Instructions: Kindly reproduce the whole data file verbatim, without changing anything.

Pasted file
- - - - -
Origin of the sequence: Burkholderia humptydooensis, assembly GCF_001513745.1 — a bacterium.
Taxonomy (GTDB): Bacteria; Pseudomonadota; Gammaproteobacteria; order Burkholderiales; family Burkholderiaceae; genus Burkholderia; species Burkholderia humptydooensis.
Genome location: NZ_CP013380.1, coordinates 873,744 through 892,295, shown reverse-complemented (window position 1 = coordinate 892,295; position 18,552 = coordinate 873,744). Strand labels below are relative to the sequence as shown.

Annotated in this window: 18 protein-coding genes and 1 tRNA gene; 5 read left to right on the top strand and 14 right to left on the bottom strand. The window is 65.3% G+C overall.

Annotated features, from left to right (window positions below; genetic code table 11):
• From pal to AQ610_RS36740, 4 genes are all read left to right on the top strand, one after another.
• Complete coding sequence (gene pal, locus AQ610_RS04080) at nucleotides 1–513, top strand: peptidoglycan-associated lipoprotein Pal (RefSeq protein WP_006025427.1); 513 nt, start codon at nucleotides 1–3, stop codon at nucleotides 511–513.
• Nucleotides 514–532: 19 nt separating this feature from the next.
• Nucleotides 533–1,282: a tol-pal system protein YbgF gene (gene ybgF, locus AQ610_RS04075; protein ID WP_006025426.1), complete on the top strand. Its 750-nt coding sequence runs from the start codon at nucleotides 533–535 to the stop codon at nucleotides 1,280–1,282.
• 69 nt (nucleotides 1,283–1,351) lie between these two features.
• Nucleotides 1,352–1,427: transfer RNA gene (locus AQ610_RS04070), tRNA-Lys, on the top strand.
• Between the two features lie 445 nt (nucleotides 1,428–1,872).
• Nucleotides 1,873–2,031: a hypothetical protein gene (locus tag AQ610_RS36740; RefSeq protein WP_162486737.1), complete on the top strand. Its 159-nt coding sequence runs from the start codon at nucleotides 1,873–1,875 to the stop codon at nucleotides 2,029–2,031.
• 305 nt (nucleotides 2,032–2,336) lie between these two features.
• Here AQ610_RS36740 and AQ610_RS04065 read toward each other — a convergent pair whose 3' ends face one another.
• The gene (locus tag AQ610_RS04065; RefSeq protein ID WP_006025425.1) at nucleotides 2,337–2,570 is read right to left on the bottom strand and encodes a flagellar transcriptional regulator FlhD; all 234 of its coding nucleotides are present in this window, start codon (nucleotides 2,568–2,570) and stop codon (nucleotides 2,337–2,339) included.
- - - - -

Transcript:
Origin of the sequence: Burkholderia humptydooensis, assembly GCF_001513745.1 — a bacterium.
Taxonomy (GTDB): Bacteria; Pseudomonadota; Gammaproteobacteria; order Burkholderiales; family Burkholderiaceae; genus Burkholderia; species Burkholderia humptydooensis.
Genome location: NZ_CP013380.1, coordinates 873,744 through 892,295, shown reverse-complemented (window position 1 = coordinate 892,295; position 18,552 = coordinate 873,744). Strand labels below are relative to the sequence as shown.

Annotated in this window: 18 protein-coding genes and 1 tRNA gene; 5 read left to right on the top strand and 14 right to left on the bottom strand. The window is 65.3% G+C overall.

Annotated features, from left to right (window positions below; genetic code table 11):
• From pal to AQ610_RS36740, 4 genes are all read left to right on the top strand, one after another.
• Complete coding sequence (gene pal, locus AQ610_RS04080) at nucleotides 1–513, top strand: peptidoglycan-associated lipoprotein Pal (RefSeq protein WP_006025427.1); 513 nt, start codon at nucleotides 1–3, stop codon at nucleotides 511–513.
• Nucleotides 514–532: 19 nt separating this feature from the next.
• Nucleotides 533–1,282: a tol-pal system protein YbgF gene (gene ybgF, locus AQ610_RS04075; protein ID WP_006025426.1), complete on the top strand. Its 750-nt coding sequence runs from the start codon at nucleotides 533–535 to the stop codon at nucleotides 1,280–1,282.
• 69 nt (nucleotides 1,283–1,351) lie between these two features.
• Nucleotides 1,352–1,427: transfer RNA gene (locus AQ610_RS04070), tRNA-Lys, on the top strand.
• Between the two features lie 445 nt (nucleotides 1,428–1,872).
• Nucleotides 1,873–2,031: a hypothetical protein gene (locus tag AQ610_RS36740; RefSeq protein WP_162486737.1), complete on the top strand. Its 159-nt coding sequence runs from the start codon at nucleotides 1,873–1,875 to the stop codon at nucleotides 2,029–2,031.
• 305 nt (nucleotides 2,032–2,336) lie between these two features.
• Here AQ610_RS36740 and AQ610_RS04065 read toward each other — a convergent pair whose 3' ends face one another.
• The gene (locus tag AQ610_RS04065; RefSeq protein ID WP_006025425.1) at nucleotides 2,337–2,570 is read right to left on the bottom strand and encodes a flagellar transcriptional regulator FlhD; all 234 of its coding nucleotides are present in this window, start codon (nucleotides 2,568–2,570) and stop codon (nucleotides 2,337–2,339) included.